Sonos wants you to upgrade as it ends software updates for older speakers

Own a Sonos speaker bought pre-2015? Now might be the best time for an upgrade. Sonos announced yesterday that ‘legacy’ products will no longer receive updates – but are offering an upgrade discount to soften the blow

Sonos
Sonos ‘legacy’ speakers will not receive software updates from May. Image: Abundary

The legacy

In their press release, Sonos remind us of the heritage behind their brand. Founded in 2002, the company has seen a lot in its time.

Their commitment is to providing software updates for every Sonos device for five years. As of May 2020, software updates will cease for several product lines bought pre-2015.

This includes:

  • The original Zone Players
  • Connect
  • Connect:Amp (including versions sold until 2015)
  • Play:5 first-gen products
  • CR200
  • Bridge

In fairness, we’re talking here about devices launched over ten years ago, and the most recent Connect:Amp devices having been bought five years ago.

Discontinued tech

The reasons why are simple, and clear. Sonos devices have been around a long time. Some of these models pre-date iPhones, and the streaming services they are now being used for.

This doesn’t have any impact on newer models, which will continue to receive software updates as normal.

For those without updates, there is no reason to stop using them immediately. However, we have been warned that eventually, they will reach the end of their useful life. Sonos says:

Without new software updates, access to services and overall functionality of your sound system will eventually be disrupted, particularly as partners evolve their technology

Upgrades and updates

It is without a doubt that Sonos would prefer customers to replace their old products. As part of their Trade-Up scheme (we’ll come on to that in a minute!) they are offering a 30% discount on trade-ins.

The reality is that old hardware is going to stop working well sooner rather than later. That doesn’t mean the product itself will stop working. However, it may well be left behind with hardware requirements from music streaming services such as Spotify.

There is absolutely no reason to feel obliged to trade in your old speaker if you don’t want to. It will undoubtedly continue to work just fine for some time. You have been warned though that at some point it will become obsolete. Sonos very clearly doesn’t wish to be held responsible when that inevitability happens.

It sounds like Sonos are being sensible and pre-emptive. They have plenty of new tech that outperforms the old hardware by miles, so it makes sense to encourage customers to upgrade!

Sonos
New Sonos devices will continue to receive software updates as normal. Image: Sonos

Recycling

Ok, so the elephant in the room is the Trade-Up scheme. In essence, this is completely fine. Nobody wants to throw perfectly good hardware in the bin, and receiving a 30% discount on a replacement is a pretty decent customer offer!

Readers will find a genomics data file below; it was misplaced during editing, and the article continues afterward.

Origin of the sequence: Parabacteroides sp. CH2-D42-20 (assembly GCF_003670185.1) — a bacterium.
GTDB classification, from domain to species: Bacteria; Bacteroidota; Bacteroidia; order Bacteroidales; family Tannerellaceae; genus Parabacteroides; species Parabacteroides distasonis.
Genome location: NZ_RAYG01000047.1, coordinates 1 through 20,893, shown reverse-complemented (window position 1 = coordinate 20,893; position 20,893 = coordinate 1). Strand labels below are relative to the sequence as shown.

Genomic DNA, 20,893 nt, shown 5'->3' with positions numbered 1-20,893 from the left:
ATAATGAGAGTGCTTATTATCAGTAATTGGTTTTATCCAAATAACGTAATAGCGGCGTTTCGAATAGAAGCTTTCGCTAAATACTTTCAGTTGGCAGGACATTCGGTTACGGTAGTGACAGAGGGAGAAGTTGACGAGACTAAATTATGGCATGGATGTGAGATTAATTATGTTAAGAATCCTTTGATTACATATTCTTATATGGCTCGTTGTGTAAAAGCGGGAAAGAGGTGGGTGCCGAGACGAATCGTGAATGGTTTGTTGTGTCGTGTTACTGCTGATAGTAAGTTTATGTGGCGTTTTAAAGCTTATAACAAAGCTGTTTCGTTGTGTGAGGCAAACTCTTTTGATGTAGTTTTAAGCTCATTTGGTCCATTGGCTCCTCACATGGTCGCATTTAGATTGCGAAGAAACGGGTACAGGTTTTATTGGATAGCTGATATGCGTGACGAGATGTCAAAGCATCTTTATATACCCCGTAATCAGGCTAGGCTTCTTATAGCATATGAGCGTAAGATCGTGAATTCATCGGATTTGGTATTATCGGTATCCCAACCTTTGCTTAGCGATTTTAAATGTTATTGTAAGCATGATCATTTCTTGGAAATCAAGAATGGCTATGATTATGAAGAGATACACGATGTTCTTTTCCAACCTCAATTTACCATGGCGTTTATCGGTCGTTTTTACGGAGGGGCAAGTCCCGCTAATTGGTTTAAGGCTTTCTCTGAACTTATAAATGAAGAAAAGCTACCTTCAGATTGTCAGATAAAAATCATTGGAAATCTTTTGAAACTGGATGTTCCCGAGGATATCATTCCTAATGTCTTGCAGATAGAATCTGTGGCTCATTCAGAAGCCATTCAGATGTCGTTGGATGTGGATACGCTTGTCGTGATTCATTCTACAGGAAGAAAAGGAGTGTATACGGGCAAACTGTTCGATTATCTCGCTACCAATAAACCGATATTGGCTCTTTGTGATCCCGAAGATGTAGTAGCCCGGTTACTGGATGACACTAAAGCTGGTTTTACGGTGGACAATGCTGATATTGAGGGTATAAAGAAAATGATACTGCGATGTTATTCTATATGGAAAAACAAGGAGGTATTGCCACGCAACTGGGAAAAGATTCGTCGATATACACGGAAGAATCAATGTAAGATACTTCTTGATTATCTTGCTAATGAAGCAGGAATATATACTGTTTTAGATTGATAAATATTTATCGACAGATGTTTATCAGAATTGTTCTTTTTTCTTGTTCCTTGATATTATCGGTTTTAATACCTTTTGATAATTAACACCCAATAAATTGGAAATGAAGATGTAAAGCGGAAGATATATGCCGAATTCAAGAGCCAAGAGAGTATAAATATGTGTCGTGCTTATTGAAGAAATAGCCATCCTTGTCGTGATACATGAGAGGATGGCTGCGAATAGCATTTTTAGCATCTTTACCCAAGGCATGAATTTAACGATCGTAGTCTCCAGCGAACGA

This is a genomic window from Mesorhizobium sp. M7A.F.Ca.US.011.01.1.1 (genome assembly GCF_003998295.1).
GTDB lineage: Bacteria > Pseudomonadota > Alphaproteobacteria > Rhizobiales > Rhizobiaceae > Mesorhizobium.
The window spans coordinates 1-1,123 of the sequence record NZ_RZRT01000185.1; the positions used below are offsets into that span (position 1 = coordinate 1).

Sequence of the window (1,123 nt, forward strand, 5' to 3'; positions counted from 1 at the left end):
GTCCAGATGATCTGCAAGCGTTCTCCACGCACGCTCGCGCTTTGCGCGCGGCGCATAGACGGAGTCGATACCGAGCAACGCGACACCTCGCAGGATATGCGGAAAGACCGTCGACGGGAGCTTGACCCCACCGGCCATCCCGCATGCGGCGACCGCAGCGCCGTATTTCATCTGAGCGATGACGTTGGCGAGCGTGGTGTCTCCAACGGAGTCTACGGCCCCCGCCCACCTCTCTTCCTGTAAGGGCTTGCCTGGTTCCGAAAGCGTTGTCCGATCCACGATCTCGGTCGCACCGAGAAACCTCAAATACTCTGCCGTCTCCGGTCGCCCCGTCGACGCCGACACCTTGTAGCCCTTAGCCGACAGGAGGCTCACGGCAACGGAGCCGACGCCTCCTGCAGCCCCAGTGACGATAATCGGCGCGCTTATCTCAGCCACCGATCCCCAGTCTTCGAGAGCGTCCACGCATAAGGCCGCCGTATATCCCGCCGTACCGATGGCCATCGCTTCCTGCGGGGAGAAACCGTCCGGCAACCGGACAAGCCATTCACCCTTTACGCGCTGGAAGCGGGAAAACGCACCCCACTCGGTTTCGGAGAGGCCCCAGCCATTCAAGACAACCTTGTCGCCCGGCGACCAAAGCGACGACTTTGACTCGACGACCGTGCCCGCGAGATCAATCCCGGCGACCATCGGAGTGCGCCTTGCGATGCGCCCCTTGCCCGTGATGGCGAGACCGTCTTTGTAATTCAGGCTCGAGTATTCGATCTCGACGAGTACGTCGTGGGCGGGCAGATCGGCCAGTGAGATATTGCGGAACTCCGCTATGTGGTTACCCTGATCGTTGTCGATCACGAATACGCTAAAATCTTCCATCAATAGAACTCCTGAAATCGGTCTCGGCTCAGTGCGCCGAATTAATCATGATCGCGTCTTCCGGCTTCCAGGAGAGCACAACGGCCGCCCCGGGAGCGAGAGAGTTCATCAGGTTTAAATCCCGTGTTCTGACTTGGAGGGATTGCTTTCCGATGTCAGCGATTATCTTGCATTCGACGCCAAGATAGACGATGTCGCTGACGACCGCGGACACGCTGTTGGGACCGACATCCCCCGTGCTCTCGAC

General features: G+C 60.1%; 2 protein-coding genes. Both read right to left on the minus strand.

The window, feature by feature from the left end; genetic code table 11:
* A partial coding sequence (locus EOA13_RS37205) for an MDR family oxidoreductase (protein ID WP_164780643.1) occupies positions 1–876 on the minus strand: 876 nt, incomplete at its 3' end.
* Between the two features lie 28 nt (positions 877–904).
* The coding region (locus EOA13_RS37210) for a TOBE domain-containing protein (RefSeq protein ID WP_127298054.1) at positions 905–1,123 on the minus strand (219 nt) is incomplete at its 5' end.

However, the controversy is the ‘kill switch’. This renders traded-in products pretty much useless. Once the button is pressed, the device will be blocked from the Sonos servers in 21 days.

This does seem crazy – we all want to recycle, not contribute more waste to landfill! Rendering your device unusable means it is just an expensive box, and cannot be refurbed or resold to anyone who might be perfectly happy with a limited lifespan older speaker.

From my perspective, this is simply a terrible PR call. The Trade-In scheme should be something positive. The intentionally wasteful attitude puts a dampener on it.

Interestingly, you can recycle multiple products – some significantly older – online. There are lots of sites that buy old phones, iPods (remember those!) GPS systems, etc. These are either refurbished, resold, or scrapped for recycled parts if they can’t be otherwise used.

It jars with the industry to force old devices to be binned, rather than allowing them longevity with option to be refurbished and reused. Sonos seems to have listened to the outcry and has offered another solution.

Sonos recycles

Legacy product owners can choose to keep using their old devices as there is now a ‘Recycle Mode’ option.

This removes all personal data from the device, rendering it suitable for recycling at whatever point you might decide to replace it.

Sonos Move
New products like the Sonos Move are superseding older models. Image: Sonos

Sonos vs Google

It’s a tricky time for Sonos whilst they take on the might of Google. This centers around a row over Google allegedly stealing their multi-room speaker technology.

This is going to be really interesting since the concept that Google holds the survival of a corporation the size of Sonos in their grip is in itself a little disconcerting.

We’ll be sure to keep you updated with the court case as it progresses.

In the meantime, the last thing Sonos needs at this pivotal time is bad press. I don’t think it’s any great surprise to be discontinuing software updates at this stage in a product cycle; rather I think it is sensible to give customers a fair warning that this will happen.

As for their ‘recycling’ scheme? An upgrade from a hard F to a C- from me, more work is still needed.

Do you own an older Sonos device? Are you tempted to upgrade or will you stick with your product for now? 

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